As we prepare for Easter, this Season of Lent offers us an opportunity to reflect again upon how we experience Yahweh God and how we live our lives of servant hood – not as doormats to be trampled under foot but as true servants of Yahweh God who proclaim by our lives that Jesus is our Way, our Truth and our Life.

Lent offers us the opportunity NOT to give up but to give more of ourselves in the service of others and in the causes of justice and peace. May this Season of Lent have real meaning for each one of us.

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Round Dance of the Cross: A Maundy Thursday Service

Written by Rev. Irene Laudeman

This service is appropriate for a small congregation of 20-60 people. The service is conducted in two settings:

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Made On Earth – How the gospel writers created the Christ

NEW TITLE RELEASE 21st January 2016

In this book Lorraine Parkinson sets out compelling reasons why the gospels may be found to have been ‘made on earth’. She builds a strong argument that each gospel was written to make a distinct case for Jesus as the Christ. She presents detailed evidence that the Christ of the gospels is the creation of Mark, Matthew, Luke and John, plus later editors. The sub-text of this book contends that by including teachings of Jesus alongside claims for him as Christ, gospel writers bequeathed to Christianity two contradictory gospels – the gospel of Jesus and the gospel about Jesus.

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A Joyful Path, Year One, Lesson 12: Stillness

Taking time to be in stillness is important for physical and mental well-being, and it is absolutely vital if we want an inner experience of spirit. It is not easy to quiet the storms of excitement and learn to be comfortable with stillness. Providing opportunities to practice is a priceless gift we can give children.

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A Joyful Path, Year One, Lesson 27: Forgiving and Healing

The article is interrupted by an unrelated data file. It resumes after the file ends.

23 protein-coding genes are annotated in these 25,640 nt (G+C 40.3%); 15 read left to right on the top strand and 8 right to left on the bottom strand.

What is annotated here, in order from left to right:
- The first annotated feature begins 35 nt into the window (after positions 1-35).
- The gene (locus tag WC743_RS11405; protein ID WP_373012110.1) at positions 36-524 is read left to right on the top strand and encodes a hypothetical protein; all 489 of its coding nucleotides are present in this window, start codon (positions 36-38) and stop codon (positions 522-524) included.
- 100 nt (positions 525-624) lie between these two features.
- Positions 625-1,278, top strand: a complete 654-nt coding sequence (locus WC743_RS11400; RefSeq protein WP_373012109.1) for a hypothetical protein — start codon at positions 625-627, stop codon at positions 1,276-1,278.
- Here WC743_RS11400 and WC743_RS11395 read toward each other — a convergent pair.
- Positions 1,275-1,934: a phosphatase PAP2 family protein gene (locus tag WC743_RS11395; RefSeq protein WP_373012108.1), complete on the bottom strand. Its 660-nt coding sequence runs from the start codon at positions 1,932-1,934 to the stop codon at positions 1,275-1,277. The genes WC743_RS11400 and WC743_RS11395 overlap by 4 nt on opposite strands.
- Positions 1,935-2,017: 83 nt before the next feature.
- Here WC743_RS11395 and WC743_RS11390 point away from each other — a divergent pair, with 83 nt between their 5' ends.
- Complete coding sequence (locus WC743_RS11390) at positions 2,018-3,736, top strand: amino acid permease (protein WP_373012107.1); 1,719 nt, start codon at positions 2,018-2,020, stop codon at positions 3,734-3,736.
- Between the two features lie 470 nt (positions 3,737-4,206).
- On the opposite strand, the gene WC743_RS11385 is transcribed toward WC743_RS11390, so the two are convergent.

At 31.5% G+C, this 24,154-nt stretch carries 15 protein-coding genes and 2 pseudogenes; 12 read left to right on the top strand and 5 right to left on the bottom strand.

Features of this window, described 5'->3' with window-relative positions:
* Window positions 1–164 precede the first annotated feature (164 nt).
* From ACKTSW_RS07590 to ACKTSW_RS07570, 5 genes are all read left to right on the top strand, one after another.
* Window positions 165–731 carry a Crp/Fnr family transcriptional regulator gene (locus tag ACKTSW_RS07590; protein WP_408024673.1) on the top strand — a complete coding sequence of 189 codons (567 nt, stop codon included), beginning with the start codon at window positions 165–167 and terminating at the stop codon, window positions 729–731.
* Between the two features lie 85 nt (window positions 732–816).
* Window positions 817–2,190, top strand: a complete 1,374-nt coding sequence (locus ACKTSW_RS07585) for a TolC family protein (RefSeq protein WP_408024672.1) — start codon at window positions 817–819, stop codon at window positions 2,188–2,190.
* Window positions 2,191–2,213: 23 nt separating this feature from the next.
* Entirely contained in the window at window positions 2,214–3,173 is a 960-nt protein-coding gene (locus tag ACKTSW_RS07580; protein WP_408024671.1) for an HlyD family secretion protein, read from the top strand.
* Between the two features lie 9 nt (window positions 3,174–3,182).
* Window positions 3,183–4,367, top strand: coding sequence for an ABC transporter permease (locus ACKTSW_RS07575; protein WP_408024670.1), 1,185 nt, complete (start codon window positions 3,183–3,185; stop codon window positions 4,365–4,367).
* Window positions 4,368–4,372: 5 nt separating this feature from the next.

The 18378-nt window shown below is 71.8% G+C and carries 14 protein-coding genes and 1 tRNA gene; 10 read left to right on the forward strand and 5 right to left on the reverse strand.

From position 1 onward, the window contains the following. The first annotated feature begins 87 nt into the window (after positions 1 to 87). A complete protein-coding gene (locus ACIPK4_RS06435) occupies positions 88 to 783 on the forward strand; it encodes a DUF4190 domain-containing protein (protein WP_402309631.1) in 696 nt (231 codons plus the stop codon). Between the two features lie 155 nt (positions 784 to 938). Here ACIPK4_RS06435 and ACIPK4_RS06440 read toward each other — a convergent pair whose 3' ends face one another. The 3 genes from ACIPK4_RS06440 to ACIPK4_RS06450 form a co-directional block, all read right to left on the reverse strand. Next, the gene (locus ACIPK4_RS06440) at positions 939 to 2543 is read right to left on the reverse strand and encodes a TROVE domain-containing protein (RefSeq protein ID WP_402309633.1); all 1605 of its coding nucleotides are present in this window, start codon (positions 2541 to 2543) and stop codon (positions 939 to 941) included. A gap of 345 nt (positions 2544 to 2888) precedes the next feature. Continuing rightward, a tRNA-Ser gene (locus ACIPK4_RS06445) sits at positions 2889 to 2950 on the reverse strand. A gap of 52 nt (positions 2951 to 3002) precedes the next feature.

There is abundant love within each of us, but even when we try to act as messengers of love in the world, we often mess up the message. Like the old game of telephone, where a message is passed along and completely mixed up by the time it reaches the end of the line, we mix up divine love with our own desires, confusions, and misunderstandings and end up hurting one another. Then we must forgive.
Getting children to say the words, “I forgive you,” is not enough. True forgiveness is inward and will actually remove the hurts we have from our hearts, like pulling weeds in a beautiful garden. Forgiving is not simply a gift we give someone who has wronged us, either; it is a step in our own spiritual growth that will enable our hearts to blossom as intended.

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A Joyful Path, Year One, Lesson 32: Inclusion

When we exclude others, we refuse to relate to realities different than our own, and we keep our experience defined in a way that is comfortable and familiar. If we want children to be inclusive, we have to help them redefine their experiences in a broader way. For instance, if older children exclude a younger child from a ball game because she can’t catch the ball, we can guide them to give her a special job that makes her feel part of the game. Finding a way to include her will expand their limited thinking. Scolding them for excluding her will most likely make them resentful, which leads to closing the heart.